More than £ 5.5bn in Covid support funds lost due to fraud or mistake | Coronavirus
More than Â£ 5.5 billion of taxpayer money from government coronavirus aid programs, including holidays, support for self-employed workers and ‘eat to help’ have been paid to fraudsters or distributed from incorrectly.
It emerged on Thursday that the Â£ 5.2bn paid by the government under the coronavirus job retention program, widely known as leave, ended up in the hands of fraudsters or was paid by mistake.
HM Revenue and Customs acknowledged in its annual report that about 8.7% of the Â£ 60 billion paid out under the leave scheme in fiscal year 2020-21 ended up in the hands of gangs in the organized crime, fraudsters or have been wrongly attributed.
The leave scheme has paid 80% of the wages of up to 11.5 million workers put on leave since March 2020, up to a maximum of Â£ 2,500 per month.
Another Â£ 490million was lost due to fraudulent or incorrect claims under the Self-Employed Income Support Program, while the figure was Â£ 70million for the ‘Eat to Help’ program Set up to encourage people to return to restaurants last summer.
A spokesperson for HMRC said the programs were created quickly to help those in need and were later scaled up to fight fraud.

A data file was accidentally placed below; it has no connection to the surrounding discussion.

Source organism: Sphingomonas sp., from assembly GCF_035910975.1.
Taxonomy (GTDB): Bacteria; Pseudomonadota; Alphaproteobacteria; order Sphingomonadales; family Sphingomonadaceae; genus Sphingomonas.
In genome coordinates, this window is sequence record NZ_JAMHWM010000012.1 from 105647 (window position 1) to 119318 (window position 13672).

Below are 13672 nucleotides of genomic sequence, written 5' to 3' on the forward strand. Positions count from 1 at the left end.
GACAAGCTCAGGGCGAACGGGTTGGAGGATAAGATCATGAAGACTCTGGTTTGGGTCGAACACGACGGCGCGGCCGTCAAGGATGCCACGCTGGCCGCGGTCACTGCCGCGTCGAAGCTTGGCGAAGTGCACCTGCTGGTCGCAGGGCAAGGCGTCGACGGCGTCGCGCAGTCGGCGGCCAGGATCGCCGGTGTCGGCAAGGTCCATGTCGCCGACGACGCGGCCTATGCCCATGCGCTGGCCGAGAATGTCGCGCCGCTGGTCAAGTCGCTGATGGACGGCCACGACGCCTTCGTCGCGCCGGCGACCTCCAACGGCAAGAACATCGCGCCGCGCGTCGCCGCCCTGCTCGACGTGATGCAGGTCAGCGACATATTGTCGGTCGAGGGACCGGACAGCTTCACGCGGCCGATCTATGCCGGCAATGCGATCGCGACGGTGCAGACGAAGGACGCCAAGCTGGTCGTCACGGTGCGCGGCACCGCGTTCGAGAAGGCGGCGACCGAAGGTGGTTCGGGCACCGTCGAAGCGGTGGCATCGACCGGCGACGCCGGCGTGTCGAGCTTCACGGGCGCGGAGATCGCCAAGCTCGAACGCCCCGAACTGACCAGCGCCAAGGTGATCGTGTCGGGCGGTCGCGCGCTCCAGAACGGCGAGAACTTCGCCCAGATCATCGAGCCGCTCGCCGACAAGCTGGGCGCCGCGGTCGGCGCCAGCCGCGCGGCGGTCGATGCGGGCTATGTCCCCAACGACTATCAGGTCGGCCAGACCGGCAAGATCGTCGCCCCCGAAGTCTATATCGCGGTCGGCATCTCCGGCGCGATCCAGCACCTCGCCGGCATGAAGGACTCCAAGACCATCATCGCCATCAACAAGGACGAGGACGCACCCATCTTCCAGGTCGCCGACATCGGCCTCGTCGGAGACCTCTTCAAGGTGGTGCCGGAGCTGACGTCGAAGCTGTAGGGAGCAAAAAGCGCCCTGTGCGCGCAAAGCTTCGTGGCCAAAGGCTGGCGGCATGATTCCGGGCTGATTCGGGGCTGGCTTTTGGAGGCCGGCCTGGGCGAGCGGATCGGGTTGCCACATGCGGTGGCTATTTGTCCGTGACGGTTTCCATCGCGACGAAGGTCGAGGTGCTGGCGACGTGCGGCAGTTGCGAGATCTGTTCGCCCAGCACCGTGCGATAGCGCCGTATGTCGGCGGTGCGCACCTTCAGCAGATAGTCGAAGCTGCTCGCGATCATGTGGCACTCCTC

“Covid’s support programs have helped millions of people and businesses get through the pandemic, and the government has made it clear that the priority is getting money to those in need as quickly as possible,” said the spokesperson.
“The Taxpayer Protection Task Force is expected to recover Â£ 1bn of fraudulent or incorrect payments over the next two years, and the work is already underway, with 23,000 investigations underway.”
The HMRC has said it has so far stopped or recovered Â£ 840million in excess grants in 2020/21.
Its annual report highlighted an anonymous company where “staff had been threatened with dismissal if they did not continue to work despite their leave, even if they were ill”. Tax investigators recovered Â£ 357,000 from the company.
In another case, a restaurant with “one eligible employee – the manager” claimed the maximum of Â£ 2,500 per month for several “unregistered employees”. At the same time, the restaurant claimed to be closed and signed up for the âEat Out to Helpâ program.
Steven Porter, partner at Pinsent Masons law firm, said: âIt is now clear that HMRC’s Covid support programs have presented an opportunity for many scammers. While they are clearly needed to support the economy during the pandemic and a vital lifeline for many, they have also proven too easy for criminals to exploit.
âHMRC will now track down those who have made fraudulent claims, in particular through the Fraud Investigation Service. There will be a wave of civil and criminal penalties, including prison terms. “